• Sympathetic Magic: Jonathan leaves one of his ribs behind, surmising that it will act as an anchor to the real world, allowing him to find his way out of the realm of The Buried. It turns out he was only partially correct: the anchor was actually all the statements he's recorded.

    133: Dead Horse 
Case #9302706. Statement of Percy Fawcett, regarding his final expedition into the Amazon. Original statement given June 27th 1930.
  • Reality Ensues: Being trapped in an And I Must Scream state for eight months has caused Daisy to develop severe muscle atrophy, and she now requires assistance even to move around.
  • Stealth Pun: The title refers to Fawcett's Dead Horse Camp, so called because it's the point where his horse finally died. However, the Everchase is essentially a journey without a point to it, other than to keep on going forever. After a certain point, you're just beating a dead horse.
  • Stock Unsolved Mysteries: Three lesser-known ones feature here. Percy Fawcett is revealed to have survived his failed expedition to the Lost City of Z but actively faked his own death, and along the way meets some of the crew of the HMS Terror's expedition to find the Northwest passage and Eduard Toll's expedition to Sannikov Land. In all cases, their obsession with reaching a location that does not exist allows them to be drawn into the Everchase.
  • Victory Is Boring: Turns out this is one of the key aspects of the Hunt: all that matters is the chase, not the capture. Daisy relates that during her time with the police, the part that she hated the most about her job was actually cuffing suspects due to the sense of finality it brought. Jon also discovers that this even plays into the Hunt's Ritual, the Everchase: the ritual never ends and instead provides the Hunt's disciples with an eternal hunt.

    134: Time of Revelation 
Case #0060122. Statement of Adelard Dekker, taken from a letter to Gertrude Robinson dated 22nd January 2006.
  • Adult Fear: The Extinction is borne of the fear of replacement and catastrophic change, something that seems pretty endemic to life in the late 2010s.
  • After the End: Paris post-Extinction hasn't been inhabited by humans for at least one-hundred years. The "Inheritors" that are there are terrifying.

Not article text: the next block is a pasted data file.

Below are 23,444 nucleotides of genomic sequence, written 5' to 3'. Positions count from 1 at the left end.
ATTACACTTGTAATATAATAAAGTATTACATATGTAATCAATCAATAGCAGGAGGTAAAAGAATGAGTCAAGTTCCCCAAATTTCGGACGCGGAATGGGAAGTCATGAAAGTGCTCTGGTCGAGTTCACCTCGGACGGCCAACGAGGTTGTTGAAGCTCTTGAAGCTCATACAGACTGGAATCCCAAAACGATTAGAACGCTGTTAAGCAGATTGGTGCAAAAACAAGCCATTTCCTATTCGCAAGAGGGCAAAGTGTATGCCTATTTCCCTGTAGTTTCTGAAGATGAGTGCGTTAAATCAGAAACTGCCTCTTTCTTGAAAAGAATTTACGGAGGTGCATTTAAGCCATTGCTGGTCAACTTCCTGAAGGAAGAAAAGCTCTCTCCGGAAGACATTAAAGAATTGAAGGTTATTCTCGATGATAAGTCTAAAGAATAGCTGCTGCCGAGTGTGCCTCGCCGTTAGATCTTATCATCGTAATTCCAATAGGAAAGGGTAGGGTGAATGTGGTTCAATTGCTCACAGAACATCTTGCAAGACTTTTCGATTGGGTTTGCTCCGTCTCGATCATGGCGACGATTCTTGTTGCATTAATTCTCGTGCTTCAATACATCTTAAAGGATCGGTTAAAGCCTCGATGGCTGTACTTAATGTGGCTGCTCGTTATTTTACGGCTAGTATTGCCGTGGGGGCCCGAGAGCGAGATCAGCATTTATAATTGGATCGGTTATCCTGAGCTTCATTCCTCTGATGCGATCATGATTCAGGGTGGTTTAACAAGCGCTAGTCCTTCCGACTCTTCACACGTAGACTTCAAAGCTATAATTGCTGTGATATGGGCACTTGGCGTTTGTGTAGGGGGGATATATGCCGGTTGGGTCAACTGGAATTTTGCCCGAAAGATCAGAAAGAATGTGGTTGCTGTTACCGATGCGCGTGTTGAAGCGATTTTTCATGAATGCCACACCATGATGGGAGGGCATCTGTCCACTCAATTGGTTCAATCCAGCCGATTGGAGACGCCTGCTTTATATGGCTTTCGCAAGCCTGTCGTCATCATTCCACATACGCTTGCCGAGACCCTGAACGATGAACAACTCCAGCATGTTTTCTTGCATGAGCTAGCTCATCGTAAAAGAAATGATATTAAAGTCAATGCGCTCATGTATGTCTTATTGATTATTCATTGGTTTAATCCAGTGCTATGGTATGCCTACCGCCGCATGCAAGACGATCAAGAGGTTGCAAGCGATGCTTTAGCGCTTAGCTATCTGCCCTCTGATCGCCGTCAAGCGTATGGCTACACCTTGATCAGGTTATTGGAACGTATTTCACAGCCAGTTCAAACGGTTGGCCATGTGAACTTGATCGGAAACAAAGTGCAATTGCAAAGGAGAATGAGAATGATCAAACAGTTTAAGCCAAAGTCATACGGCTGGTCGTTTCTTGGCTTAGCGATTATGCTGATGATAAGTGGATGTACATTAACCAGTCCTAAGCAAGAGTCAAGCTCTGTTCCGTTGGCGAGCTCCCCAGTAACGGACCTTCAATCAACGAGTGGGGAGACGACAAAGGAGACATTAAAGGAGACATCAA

• Doomed Protagonist: Dekker's account of the Extinction is taken second-hand. The professor who actually encountered the power had the look of a 'half-eaten meal', according to him.
  • Nothing Is Scarier: Because Gertrude didn't take the statement about the Extinction herself, there is no description of its servitors, except that they are so awful that not even every human atrocity stacked together is enough to make us deserve them.
  • The Reveal: Martin placed the tape recorders by the coffin, allowing Jon to escape.
    • Also, Peter reveals that Gertrude stopped the Lonely's ritual when she was alive, meaning that it not be attempted again for centuries, making his plans for Martin all that more mysterious.
  • Wham Episode: There is a new Power emerging and Peter Lukas aims to stop its emergence with Martin's help.
  • Wham Line: "I am now certain my theory was correct. There is something new emerging. A 15th Power."

    135: Dark Matter 
Case #0141407. Statement of Manuela Dominguez regarding her unconventional religious beliefs and their intersection with her project aboard the space station Daedalus. Original statement given July 14th, 2014.

  • Evil Gloating: Manuela gives the statement partly to taunt Gertrude and the Eye about their upcoming ritual, but also to offer them a chance to abandon the beholding; Jon finds this odd since the People's Church clearly haven't succeeded and it's not the kind of threat you give four years in advance.
  • Light Is Not Good: Being a servitor of The Dark, Manuela believes that the default state of the universe is darkness, and that light is nothing but a corrupting influence.
  • The Reveal:
    • The reason the Daedalus was launched was so that the Dark could create some kind of mass of dark matter in order to perform its ritual, The Extinguished Sun.
    • Supplies are being sent to Ny-Ålesund on Svalbard, and Elias suspects that they are attempting to conduct the aforementioned ritual as quickly as possible.
  • Rule of Three: The third statement from someone who served as crew on the Daedalus, as well as the only one given by someone who knowingly serves one of the Powers (the other two being victims of them).
  • Space Isolation Horror: Manuela brings an unnamed man onto the Daedalus, and subjects him to the torment of endless darkness. By the time they leave, he's screaming so loud that no amount of soundproofing can silence him.

    136: The Puppeteer 
Case #0120112. Statement of Alison Killala, regarding her time as friend and carer to special effects artist Neil Lagorio. Original statement given 1st December 2012.

  • Call-Back: Neil Lagorio, mentioned in Episode 110, appears alongside Annabelle Cane from Episode 69 and Episode 123.
  • Compelling Voice: Jon accidentally uses his on Melanie, who blurts out that she's started going to therapy.